Sixties supergroup bring songs of protest to the West
Crosby, Stills & Nash, one of the most influential rock'n'roll groups, will be performing at Bristol's Colston Hall on Thursday, October 17. The show rounds off a nine-date tour of the UK which takes in both the NIA in Birmingham and the Royal Albert Hall in London.
The supergroup, comprised of David Crosby, Stephen Stills and Graham Nash, has toured as a three-piece since 2007 and released a live concert DVD of their world tour last year.
With its most famous addition Neil Young appearing sporadically over the years, the band has existed in numerous different guises but continues today with its original line-up. The trio plays a combination of hits from its classic albums as well as a handful of covers and new material.
Though each of the band members had enjoyed success with their respective projects in the early Sixties, it wasn't until they all met at a party in 1968 that the group was formed. Stills and Crosby performed a new song together entitled You Don't Have to Cry, with Nash improvising a vocal harmony. And the unique three-part style soon became the band's trademark sound in years to come.
Although recognised for their instrumental proficiency and ability to blend various musical styles, the group was most famous for its strong political stance. Along with Bob Dylan, Crosby, Stills & Nash were heroes of the American counter-culture, soundtracking the era of protest in the late Sixties and early Seventies with songs such as Chicago 7 and Ohio. The latter referenced the Kent State University shootings and became an anthem for protest against the Vietnam War.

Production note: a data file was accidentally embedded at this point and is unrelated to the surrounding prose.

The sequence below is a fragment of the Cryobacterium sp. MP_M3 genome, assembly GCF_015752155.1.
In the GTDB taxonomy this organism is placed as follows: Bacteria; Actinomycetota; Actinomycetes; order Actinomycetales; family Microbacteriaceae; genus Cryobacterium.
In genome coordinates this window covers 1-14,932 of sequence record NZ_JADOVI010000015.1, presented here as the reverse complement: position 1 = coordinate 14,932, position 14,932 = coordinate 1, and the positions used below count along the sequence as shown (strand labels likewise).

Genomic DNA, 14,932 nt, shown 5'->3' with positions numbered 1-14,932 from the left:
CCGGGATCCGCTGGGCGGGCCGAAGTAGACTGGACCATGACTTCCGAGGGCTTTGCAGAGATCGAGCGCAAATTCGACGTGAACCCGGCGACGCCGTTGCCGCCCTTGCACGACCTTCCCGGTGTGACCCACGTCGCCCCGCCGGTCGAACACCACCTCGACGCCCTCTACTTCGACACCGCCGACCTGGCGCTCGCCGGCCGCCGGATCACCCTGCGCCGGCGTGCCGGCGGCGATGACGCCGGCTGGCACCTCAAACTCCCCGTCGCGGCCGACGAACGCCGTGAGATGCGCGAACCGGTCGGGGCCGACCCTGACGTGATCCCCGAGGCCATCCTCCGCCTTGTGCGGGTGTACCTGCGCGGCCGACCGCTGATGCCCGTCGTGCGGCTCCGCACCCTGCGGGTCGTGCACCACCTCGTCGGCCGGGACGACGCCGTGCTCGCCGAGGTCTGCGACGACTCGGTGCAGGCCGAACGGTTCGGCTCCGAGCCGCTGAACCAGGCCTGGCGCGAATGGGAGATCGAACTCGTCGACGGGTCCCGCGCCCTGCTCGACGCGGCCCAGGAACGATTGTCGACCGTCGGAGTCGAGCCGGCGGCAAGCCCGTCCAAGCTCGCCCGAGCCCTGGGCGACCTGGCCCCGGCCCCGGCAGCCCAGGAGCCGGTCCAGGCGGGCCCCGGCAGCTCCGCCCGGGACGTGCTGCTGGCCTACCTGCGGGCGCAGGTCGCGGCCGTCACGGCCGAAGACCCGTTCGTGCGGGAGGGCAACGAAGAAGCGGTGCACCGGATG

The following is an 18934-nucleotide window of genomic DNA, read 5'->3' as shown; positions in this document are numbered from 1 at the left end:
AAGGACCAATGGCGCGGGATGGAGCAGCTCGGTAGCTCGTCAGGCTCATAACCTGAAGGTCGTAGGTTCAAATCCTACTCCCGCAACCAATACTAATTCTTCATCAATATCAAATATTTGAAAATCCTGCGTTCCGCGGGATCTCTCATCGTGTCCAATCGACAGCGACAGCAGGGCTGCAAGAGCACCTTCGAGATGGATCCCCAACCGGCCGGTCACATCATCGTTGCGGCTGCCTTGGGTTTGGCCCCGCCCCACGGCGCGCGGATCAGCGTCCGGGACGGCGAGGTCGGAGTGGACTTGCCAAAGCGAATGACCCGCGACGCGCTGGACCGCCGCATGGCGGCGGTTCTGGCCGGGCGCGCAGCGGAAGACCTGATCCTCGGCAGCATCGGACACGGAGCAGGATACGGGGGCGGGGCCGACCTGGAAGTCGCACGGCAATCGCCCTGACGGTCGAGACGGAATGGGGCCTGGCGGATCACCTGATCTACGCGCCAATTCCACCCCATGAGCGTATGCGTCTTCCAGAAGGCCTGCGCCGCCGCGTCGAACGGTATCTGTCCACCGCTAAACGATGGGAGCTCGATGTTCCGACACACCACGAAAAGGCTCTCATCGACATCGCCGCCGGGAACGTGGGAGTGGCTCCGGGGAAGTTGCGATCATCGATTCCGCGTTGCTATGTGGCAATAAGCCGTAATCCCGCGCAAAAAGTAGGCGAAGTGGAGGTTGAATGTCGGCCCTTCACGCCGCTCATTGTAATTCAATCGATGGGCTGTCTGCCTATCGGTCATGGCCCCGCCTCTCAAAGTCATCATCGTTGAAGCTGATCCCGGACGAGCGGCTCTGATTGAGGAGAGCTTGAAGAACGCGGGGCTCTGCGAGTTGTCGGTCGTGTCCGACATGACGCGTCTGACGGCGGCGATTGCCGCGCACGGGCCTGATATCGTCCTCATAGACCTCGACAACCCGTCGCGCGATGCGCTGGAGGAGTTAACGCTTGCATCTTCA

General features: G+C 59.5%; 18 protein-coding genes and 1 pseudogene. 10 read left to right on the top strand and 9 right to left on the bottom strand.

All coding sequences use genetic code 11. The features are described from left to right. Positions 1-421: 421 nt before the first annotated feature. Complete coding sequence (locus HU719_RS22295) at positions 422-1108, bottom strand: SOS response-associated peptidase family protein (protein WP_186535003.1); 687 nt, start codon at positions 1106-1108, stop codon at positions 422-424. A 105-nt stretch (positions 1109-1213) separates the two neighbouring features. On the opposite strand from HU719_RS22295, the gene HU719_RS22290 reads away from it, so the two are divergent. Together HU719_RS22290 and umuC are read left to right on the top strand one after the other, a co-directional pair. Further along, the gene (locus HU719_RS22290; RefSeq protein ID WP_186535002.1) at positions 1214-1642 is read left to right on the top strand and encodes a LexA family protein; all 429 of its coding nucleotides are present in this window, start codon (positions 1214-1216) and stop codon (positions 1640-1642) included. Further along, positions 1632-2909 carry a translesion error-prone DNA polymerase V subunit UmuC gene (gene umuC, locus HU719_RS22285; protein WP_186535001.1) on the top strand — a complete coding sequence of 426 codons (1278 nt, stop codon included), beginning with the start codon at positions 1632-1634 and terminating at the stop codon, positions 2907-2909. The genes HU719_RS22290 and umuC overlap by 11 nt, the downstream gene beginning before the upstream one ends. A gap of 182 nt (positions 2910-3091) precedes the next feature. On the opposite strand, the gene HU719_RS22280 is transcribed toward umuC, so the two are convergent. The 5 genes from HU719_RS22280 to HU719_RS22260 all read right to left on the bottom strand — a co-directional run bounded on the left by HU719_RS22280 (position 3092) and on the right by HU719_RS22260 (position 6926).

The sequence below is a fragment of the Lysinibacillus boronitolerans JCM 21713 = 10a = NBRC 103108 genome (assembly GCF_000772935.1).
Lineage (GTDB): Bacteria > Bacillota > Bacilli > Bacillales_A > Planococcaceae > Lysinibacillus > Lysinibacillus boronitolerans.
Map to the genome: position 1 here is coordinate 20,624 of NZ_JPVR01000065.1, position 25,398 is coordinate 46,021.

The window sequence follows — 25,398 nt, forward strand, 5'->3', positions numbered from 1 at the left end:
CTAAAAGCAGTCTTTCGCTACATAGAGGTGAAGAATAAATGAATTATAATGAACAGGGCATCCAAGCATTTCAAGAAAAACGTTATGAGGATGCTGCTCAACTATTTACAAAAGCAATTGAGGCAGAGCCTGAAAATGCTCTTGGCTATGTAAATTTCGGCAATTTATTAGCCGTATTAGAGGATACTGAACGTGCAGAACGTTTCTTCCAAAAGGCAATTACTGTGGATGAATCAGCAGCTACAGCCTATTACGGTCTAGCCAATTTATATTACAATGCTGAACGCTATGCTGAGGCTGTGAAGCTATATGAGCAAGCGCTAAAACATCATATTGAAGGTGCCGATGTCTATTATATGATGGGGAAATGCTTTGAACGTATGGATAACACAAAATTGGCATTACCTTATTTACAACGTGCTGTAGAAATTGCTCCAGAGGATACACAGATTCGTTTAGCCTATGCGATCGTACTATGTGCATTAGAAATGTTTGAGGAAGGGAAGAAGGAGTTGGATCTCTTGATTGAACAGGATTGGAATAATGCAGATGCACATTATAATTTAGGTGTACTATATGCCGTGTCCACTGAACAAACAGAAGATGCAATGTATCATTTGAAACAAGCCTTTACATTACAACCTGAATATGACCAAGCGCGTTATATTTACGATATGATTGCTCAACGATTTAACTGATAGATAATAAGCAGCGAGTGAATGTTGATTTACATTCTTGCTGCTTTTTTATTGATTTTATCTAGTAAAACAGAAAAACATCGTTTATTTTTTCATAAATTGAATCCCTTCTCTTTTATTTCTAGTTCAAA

Leading figures of the Woodstock generation, Crosby, Stills & Nash paved the way for other political songwriters such as Joni Mitchell to break through during the Seventies. The group's musical style was also a key influence on bands like the Eagles, who would go on to have a string of hits over the decade.
In-fighting and arguments troubled the group throughout their career and the presence of Neil Young often fuelled resentment and bitterness between the members.
The band splintered at various points during the late Seventies and Eighties, recording as duos and solo artists, as well as in a four-piece known as Crosby, Stills, Nash & Young.
The four appeared at the 2009 Glastonbury Festival, though hopes of a reunion were never fulfilled as Young's headline set passed without guest appearances from his former band mates.
Crosby, Stills, Nash & Young however, remain the only group in history to have each of its members inducted into the Rock and Roll Hall of Fame twice. Crosby, Stills & Nash were entered as a group in 1997, having already been recognised for their work with former bands The Byrds, The Hollies and Buffalo Springfield.
As the group approaches a half-century together, they continue to tour across North and South America, Europe and Australia and maintain a devoted fan base. This tour is their first time in the UK since 2010 and will be their first show in the south west since the 2009 Glastonbury appearance.
Crosby, Stills & Nash will play the Bristol Colston Hall on Thursday, October 17. Tickets cost between £65 and £75.